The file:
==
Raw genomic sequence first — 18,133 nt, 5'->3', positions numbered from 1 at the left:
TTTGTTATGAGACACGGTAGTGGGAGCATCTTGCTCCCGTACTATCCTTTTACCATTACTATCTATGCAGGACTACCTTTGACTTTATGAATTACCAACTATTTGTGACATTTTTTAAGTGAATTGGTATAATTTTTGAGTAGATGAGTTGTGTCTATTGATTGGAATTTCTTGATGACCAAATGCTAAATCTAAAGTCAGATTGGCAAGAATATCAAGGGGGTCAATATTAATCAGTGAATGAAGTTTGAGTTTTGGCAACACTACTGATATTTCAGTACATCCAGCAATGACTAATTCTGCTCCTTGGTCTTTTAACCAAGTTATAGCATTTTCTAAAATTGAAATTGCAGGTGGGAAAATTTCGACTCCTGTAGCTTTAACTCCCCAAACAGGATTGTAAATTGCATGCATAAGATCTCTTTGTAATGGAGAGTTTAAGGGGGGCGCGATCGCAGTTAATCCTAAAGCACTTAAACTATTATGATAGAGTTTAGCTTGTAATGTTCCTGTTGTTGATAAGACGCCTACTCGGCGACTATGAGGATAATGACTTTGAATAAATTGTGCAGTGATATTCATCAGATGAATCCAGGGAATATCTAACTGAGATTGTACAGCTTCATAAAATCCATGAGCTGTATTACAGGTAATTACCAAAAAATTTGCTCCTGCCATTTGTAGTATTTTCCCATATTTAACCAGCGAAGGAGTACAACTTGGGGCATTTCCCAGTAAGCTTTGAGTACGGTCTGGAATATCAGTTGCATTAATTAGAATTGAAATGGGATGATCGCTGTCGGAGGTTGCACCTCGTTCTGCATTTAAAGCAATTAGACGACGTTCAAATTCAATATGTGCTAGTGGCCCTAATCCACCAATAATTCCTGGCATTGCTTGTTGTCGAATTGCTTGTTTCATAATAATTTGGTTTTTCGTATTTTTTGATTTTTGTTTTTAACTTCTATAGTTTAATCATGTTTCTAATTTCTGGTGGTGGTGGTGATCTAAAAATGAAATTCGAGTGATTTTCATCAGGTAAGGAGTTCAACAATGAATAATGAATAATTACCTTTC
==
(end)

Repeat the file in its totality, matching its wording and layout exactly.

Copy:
Raw genomic sequence first — 18,133 nt, 5'->3', positions numbered from 1 at the left:
TTTGTTATGAGACACGGTAGTGGGAGCATCTTGCTCCCGTACTATCCTTTTACCATTACTATCTATGCAGGACTACCTTTGACTTTATGAATTACCAACTATTTGTGACATTTTTTAAGTGAATTGGTATAATTTTTGAGTAGATGAGTTGTGTCTATTGATTGGAATTTCTTGATGACCAAATGCTAAATCTAAAGTCAGATTGGCAAGAATATCAAGGGGGTCAATATTAATCAGTGAATGAAGTTTGAGTTTTGGCAACACTACTGATATTTCAGTACATCCAGCAATGACTAATTCTGCTCCTTGGTCTTTTAACCAAGTTATAGCATTTTCTAAAATTGAAATTGCAGGTGGGAAAATTTCGACTCCTGTAGCTTTAACTCCCCAAACAGGATTGTAAATTGCATGCATAAGATCTCTTTGTAATGGAGAGTTTAAGGGGGGCGCGATCGCAGTTAATCCTAAAGCACTTAAACTATTATGATAGAGTTTAGCTTGTAATGTTCCTGTTGTTGATAAGACGCCTACTCGGCGACTATGAGGATAATGACTTTGAATAAATTGTGCAGTGATATTCATCAGATGAATCCAGGGAATATCTAACTGAGATTGTACAGCTTCATAAAATCCATGAGCTGTATTACAGGTAATTACCAAAAAATTTGCTCCTGCCATTTGTAGTATTTTCCCATATTTAACCAGCGAAGGAGTACAACTTGGGGCATTTCCCAGTAAGCTTTGAGTACGGTCTGGAATATCAGTTGCATTAATTAGAATTGAAATGGGATGATCGCTGTCGGAGGTTGCACCTCGTTCTGCATTTAAAGCAATTAGACGACGTTCAAATTCAATATGTGCTAGTGGCCCTAATCCACCAATAATTCCTGGCATTGCTTGTTGTCGAATTGCTTGTTTCATAATAATTTGGTTTTTCGTATTTTTTGATTTTTGTTTTTAACTTCTATAGTTTAATCATGTTTCTAATTTCTGGTGGTGGTGGTGATCTAAAAATGAAATTCGAGTGATTTTCATCAGGTAAGGAGTTCAACAATGAATAATGAATAATTACCTTTC